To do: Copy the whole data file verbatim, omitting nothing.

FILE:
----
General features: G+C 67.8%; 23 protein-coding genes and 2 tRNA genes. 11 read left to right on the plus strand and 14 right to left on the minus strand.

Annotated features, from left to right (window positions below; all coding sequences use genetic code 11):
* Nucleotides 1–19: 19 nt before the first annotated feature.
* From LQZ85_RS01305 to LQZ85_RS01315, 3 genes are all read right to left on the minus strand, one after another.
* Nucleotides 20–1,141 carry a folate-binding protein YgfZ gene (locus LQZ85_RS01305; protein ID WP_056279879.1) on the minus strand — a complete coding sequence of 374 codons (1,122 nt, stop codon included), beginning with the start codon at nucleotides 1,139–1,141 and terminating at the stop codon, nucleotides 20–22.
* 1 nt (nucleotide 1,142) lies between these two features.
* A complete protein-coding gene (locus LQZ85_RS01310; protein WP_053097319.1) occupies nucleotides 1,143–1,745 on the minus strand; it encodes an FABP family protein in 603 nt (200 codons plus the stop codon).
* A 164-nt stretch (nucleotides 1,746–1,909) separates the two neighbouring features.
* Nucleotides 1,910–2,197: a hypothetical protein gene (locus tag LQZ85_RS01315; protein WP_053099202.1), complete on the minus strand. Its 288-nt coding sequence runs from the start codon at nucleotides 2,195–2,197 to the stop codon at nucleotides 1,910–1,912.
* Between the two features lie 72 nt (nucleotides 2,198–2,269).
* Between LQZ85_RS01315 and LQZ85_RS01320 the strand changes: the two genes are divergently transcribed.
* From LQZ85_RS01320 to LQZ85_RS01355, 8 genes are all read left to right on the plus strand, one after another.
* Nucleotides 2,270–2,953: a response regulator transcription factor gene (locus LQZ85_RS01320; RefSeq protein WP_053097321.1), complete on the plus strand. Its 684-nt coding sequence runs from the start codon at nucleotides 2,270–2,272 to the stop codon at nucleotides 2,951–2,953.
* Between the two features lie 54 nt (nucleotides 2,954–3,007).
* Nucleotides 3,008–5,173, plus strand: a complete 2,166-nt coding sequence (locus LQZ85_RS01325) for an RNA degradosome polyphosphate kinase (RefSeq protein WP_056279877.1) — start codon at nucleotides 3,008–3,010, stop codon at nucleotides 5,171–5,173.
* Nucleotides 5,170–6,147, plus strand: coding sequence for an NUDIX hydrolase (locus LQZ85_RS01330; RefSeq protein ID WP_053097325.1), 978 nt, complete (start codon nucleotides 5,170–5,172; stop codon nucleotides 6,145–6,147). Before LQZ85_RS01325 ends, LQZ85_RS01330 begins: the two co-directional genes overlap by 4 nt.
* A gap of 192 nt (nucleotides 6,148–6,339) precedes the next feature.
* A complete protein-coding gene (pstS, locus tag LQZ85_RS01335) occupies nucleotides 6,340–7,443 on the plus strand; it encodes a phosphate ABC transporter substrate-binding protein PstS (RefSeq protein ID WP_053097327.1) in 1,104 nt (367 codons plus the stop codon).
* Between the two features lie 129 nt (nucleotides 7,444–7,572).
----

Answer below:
General features: G+C 67.8%; 23 protein-coding genes and 2 tRNA genes. 11 read left to right on the plus strand and 14 right to left on the minus strand.

Annotated features, from left to right (window positions below; all coding sequences use genetic code 11):
* Nucleotides 1–19: 19 nt before the first annotated feature.
* From LQZ85_RS01305 to LQZ85_RS01315, 3 genes are all read right to left on the minus strand, one after another.
* Nucleotides 20–1,141 carry a folate-binding protein YgfZ gene (locus LQZ85_RS01305; protein ID WP_056279879.1) on the minus strand — a complete coding sequence of 374 codons (1,122 nt, stop codon included), beginning with the start codon at nucleotides 1,139–1,141 and terminating at the stop codon, nucleotides 20–22.
* 1 nt (nucleotide 1,142) lies between these two features.
* A complete protein-coding gene (locus LQZ85_RS01310; protein WP_053097319.1) occupies nucleotides 1,143–1,745 on the minus strand; it encodes an FABP family protein in 603 nt (200 codons plus the stop codon).
* A 164-nt stretch (nucleotides 1,746–1,909) separates the two neighbouring features.
* Nucleotides 1,910–2,197: a hypothetical protein gene (locus tag LQZ85_RS01315; protein WP_053099202.1), complete on the minus strand. Its 288-nt coding sequence runs from the start codon at nucleotides 2,195–2,197 to the stop codon at nucleotides 1,910–1,912.
* Between the two features lie 72 nt (nucleotides 2,198–2,269).
* Between LQZ85_RS01315 and LQZ85_RS01320 the strand changes: the two genes are divergently transcribed.
* From LQZ85_RS01320 to LQZ85_RS01355, 8 genes are all read left to right on the plus strand, one after another.
* Nucleotides 2,270–2,953: a response regulator transcription factor gene (locus LQZ85_RS01320; RefSeq protein WP_053097321.1), complete on the plus strand. Its 684-nt coding sequence runs from the start codon at nucleotides 2,270–2,272 to the stop codon at nucleotides 2,951–2,953.
* Between the two features lie 54 nt (nucleotides 2,954–3,007).
* Nucleotides 3,008–5,173, plus strand: a complete 2,166-nt coding sequence (locus LQZ85_RS01325) for an RNA degradosome polyphosphate kinase (RefSeq protein WP_056279877.1) — start codon at nucleotides 3,008–3,010, stop codon at nucleotides 5,171–5,173.
* Nucleotides 5,170–6,147, plus strand: coding sequence for an NUDIX hydrolase (locus LQZ85_RS01330; RefSeq protein ID WP_053097325.1), 978 nt, complete (start codon nucleotides 5,170–5,172; stop codon nucleotides 6,145–6,147). Before LQZ85_RS01325 ends, LQZ85_RS01330 begins: the two co-directional genes overlap by 4 nt.
* A gap of 192 nt (nucleotides 6,148–6,339) precedes the next feature.
* A complete protein-coding gene (pstS, locus tag LQZ85_RS01335) occupies nucleotides 6,340–7,443 on the plus strand; it encodes a phosphate ABC transporter substrate-binding protein PstS (RefSeq protein ID WP_053097327.1) in 1,104 nt (367 codons plus the stop codon).
* Between the two features lie 129 nt (nucleotides 7,444–7,572).